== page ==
Mastermind Toys, Canada’s largest speciality toy retailer, has opened its 50th store in Canada in Peterborough and the first in the Kawarthas region.
The 4,715-square-foot freestanding store is located at 995 Lansdowne Street West (on the southwest corner of Lansdowne and The Parkway) and is now open for business.
Grand opening celebrations will be held from Thursday, May 4th to Sunday, May 7th and will feature special discounts, in-store promotions, loot bags, treats, and a visit from a Hatchimal.
“Mastermind’s 50th store is monumental for the company,” says Jon Levy, Chief Toy Merchant and CEO and Co-Founder of Mastermind Toys. “Our team is very excited to finally bring the Mastermind Toys shopping experience to Peterborough and to toy lovers in the Kawarthas and surrounding areas.
“We look forward to connecting with customers in this vibrant community and providing them with a fun and convenient destination to access the best specialty toys and children’s books.”
Mastermind Toys was started in 1984 as a small computer store in north Toronto by brothers Andy and Jon Levy, who wanted to offer shoppers a classic toy store experience. It’s now Canada’s largest retailer of specialty toy and children’s books, with locations across five provinces and further expansion plans in the works.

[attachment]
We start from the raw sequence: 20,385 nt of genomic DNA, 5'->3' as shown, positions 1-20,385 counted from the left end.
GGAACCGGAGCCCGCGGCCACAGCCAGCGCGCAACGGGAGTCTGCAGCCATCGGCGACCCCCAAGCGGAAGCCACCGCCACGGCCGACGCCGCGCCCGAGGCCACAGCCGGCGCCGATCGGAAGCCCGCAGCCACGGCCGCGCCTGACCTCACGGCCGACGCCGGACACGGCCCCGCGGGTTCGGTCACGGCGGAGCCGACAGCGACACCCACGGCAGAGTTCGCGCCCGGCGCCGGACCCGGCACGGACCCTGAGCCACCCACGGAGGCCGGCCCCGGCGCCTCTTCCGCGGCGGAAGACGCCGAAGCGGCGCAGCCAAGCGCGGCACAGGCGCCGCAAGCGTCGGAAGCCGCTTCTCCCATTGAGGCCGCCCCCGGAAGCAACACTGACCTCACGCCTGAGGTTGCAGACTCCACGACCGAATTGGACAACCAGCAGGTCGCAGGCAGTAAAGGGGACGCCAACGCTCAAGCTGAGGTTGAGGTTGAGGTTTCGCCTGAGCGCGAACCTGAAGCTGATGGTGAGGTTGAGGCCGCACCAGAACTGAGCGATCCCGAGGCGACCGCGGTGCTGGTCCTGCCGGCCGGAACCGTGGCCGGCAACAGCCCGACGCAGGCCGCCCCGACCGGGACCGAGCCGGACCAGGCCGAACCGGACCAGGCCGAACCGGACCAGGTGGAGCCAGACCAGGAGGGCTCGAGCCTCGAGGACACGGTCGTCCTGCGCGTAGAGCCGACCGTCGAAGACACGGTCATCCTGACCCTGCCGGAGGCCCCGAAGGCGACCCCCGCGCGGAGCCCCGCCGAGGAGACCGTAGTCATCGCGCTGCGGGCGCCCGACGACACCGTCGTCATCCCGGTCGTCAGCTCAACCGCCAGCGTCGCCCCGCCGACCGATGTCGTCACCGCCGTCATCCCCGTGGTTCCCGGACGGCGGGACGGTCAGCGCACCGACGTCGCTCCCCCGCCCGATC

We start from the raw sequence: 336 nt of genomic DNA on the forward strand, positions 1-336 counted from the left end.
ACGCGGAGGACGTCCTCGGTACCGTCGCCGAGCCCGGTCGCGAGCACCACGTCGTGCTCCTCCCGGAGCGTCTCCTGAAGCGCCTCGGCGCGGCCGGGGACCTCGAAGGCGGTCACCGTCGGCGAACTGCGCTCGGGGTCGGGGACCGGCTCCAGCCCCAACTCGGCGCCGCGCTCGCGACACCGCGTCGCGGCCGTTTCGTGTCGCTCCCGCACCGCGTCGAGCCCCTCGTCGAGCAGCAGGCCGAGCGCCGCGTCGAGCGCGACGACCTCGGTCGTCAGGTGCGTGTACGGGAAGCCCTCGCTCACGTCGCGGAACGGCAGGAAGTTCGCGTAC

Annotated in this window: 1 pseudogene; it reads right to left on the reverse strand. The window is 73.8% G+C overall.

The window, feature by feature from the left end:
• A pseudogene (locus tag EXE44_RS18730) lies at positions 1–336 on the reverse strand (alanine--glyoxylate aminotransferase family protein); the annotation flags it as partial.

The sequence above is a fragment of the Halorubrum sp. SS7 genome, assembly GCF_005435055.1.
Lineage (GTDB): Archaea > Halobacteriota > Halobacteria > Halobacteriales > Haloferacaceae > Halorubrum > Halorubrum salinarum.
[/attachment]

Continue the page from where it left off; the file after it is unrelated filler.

The store offers over 10,000 items in store and online at www.mastermindtoys.com, including leading toy brands such as Hansa, Our Generation Dolls, LEGO, PLAYMOBIL, Meccano, ALEX, Creativity for Kids, and Snap Circuits. The store also sells puzzles, games, and more than 4,000 children’s books.
The store’s hours of operation are 9:30 a.m. to 9 p.m. on Monday to Friday, 9:30 a.m. to 6 p.m. on Saturday, and 11 a.m. to 5 p.m. on Sunday.
The arrival of Mastermind Toys in Peterborough has not been without controversy. After Peterborough City Council rezoned the property in 2015 to allow the store to be built there, local lawyer Ann Farquharson appealed the decision to the Ontario Municipal Board (OMB).
Farquharson argued that rezoning the location for a toy store was not appropriate and that it would have a negative impact on downtown Peterborough.
In June 2016, the OMB rejected the appeal and upheld the city’s decision clearing the way for the chain to open the Peterborough store.